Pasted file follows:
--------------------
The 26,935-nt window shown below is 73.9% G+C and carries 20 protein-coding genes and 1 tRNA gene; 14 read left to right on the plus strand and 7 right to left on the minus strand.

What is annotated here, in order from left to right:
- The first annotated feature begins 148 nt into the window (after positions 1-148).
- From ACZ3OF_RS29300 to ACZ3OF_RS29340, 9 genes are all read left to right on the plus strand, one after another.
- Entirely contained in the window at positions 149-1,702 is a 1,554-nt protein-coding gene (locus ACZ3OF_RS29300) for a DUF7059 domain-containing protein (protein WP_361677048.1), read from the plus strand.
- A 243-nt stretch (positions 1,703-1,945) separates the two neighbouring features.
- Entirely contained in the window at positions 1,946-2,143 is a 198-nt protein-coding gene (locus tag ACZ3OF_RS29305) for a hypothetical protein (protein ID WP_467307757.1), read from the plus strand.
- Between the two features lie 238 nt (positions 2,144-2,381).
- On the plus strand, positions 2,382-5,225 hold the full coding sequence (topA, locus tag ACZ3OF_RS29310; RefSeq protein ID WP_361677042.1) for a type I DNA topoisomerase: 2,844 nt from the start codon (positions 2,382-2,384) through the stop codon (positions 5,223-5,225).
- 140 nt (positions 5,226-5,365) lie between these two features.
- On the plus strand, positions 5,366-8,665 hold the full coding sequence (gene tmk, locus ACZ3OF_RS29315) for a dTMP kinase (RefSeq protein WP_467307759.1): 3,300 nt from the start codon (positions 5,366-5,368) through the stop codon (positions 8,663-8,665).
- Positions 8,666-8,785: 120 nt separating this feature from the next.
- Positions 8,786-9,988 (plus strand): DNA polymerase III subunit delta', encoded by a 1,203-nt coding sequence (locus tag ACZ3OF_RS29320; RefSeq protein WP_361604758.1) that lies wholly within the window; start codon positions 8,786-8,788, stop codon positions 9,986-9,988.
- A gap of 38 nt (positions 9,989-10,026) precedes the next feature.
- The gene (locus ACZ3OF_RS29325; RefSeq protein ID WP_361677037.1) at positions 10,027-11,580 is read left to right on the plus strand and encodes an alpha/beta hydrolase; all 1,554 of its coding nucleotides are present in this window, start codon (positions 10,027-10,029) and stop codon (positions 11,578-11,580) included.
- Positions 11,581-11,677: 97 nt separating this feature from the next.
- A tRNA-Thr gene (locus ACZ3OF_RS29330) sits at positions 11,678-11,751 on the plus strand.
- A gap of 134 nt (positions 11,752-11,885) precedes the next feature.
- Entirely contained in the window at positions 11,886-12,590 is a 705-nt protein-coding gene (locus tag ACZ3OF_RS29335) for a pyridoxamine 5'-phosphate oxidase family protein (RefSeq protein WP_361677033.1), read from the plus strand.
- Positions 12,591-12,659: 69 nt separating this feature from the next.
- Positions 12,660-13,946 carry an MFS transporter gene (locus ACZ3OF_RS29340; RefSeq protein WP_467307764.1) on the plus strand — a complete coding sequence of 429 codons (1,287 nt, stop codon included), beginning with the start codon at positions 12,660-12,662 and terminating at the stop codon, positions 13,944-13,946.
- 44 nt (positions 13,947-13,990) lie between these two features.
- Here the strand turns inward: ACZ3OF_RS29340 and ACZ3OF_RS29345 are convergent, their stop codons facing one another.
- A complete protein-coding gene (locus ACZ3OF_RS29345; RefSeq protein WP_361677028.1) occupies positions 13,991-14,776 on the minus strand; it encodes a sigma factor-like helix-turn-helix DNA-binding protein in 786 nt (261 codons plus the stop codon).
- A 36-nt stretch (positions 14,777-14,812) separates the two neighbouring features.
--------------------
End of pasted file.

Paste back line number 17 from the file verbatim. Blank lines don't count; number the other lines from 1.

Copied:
- A tRNA-Thr gene (locus ACZ3OF_RS29330) sits at positions 11,678-11,751 on the plus strand.